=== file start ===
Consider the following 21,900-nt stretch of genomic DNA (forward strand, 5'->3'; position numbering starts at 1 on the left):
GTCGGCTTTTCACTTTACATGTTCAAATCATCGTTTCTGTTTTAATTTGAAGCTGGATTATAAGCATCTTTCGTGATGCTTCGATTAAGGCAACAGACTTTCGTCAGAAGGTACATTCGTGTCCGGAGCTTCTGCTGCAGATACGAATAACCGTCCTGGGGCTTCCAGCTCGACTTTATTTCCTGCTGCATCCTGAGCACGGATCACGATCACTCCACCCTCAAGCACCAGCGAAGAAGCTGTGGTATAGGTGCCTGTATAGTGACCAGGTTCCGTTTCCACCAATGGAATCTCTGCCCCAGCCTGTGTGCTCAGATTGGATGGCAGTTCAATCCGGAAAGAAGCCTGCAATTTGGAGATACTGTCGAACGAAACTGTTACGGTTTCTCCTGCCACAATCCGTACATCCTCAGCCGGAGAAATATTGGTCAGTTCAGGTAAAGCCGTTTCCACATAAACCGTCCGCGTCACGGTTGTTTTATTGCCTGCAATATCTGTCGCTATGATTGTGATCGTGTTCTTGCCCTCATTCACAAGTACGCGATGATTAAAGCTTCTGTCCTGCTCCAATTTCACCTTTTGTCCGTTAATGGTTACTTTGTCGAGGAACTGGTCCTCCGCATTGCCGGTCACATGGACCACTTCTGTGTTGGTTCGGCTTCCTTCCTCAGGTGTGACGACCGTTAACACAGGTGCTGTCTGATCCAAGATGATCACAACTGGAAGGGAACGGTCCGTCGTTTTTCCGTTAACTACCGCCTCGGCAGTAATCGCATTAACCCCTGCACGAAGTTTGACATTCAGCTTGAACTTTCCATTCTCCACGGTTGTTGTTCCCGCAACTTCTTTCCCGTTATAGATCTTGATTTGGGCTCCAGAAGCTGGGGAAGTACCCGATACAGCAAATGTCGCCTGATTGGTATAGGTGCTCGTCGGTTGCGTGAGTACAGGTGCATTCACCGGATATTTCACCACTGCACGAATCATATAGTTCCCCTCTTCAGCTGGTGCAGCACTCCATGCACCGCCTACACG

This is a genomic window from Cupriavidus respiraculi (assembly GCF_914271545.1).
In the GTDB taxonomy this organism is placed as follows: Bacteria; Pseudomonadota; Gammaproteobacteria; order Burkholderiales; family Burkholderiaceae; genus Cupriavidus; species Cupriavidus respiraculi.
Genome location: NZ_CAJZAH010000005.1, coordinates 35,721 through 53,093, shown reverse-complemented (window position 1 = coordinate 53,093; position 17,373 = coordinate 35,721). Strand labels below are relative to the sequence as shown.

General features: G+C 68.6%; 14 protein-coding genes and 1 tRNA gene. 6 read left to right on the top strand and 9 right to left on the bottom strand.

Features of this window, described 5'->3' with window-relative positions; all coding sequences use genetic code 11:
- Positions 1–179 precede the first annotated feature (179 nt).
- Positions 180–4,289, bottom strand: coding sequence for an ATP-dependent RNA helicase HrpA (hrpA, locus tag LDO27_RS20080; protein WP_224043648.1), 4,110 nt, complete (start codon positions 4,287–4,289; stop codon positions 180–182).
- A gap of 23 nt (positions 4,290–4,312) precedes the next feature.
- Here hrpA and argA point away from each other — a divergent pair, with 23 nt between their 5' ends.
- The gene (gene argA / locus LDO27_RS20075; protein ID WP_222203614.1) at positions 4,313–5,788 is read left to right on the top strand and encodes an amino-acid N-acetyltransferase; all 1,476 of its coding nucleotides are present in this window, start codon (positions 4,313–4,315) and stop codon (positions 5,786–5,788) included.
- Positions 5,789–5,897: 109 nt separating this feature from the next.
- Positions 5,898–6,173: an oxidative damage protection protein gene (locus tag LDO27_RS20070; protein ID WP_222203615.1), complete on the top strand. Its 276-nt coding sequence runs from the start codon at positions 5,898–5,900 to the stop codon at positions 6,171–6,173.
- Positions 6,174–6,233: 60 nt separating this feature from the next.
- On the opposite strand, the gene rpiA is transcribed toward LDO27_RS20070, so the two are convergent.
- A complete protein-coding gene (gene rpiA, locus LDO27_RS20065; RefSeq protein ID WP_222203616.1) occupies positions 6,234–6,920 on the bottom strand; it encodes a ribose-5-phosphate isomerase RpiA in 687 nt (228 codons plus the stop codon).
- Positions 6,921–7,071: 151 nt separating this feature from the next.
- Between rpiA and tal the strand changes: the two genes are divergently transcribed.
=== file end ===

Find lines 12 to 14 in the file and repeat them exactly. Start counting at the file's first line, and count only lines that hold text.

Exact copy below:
- The gene (gene argA / locus LDO27_RS20075; protein ID WP_222203614.1) at positions 4,313–5,788 is read left to right on the top strand and encodes an amino-acid N-acetyltransferase; all 1,476 of its coding nucleotides are present in this window, start codon (positions 4,313–4,315) and stop codon (positions 5,786–5,788) included.
- Positions 5,789–5,897: 109 nt separating this feature from the next.
- Positions 5,898–6,173: an oxidative damage protection protein gene (locus tag LDO27_RS20070; protein ID WP_222203615.1), complete on the top strand. Its 276-nt coding sequence runs from the start codon at positions 5,898–5,900 to the stop codon at positions 6,171–6,173.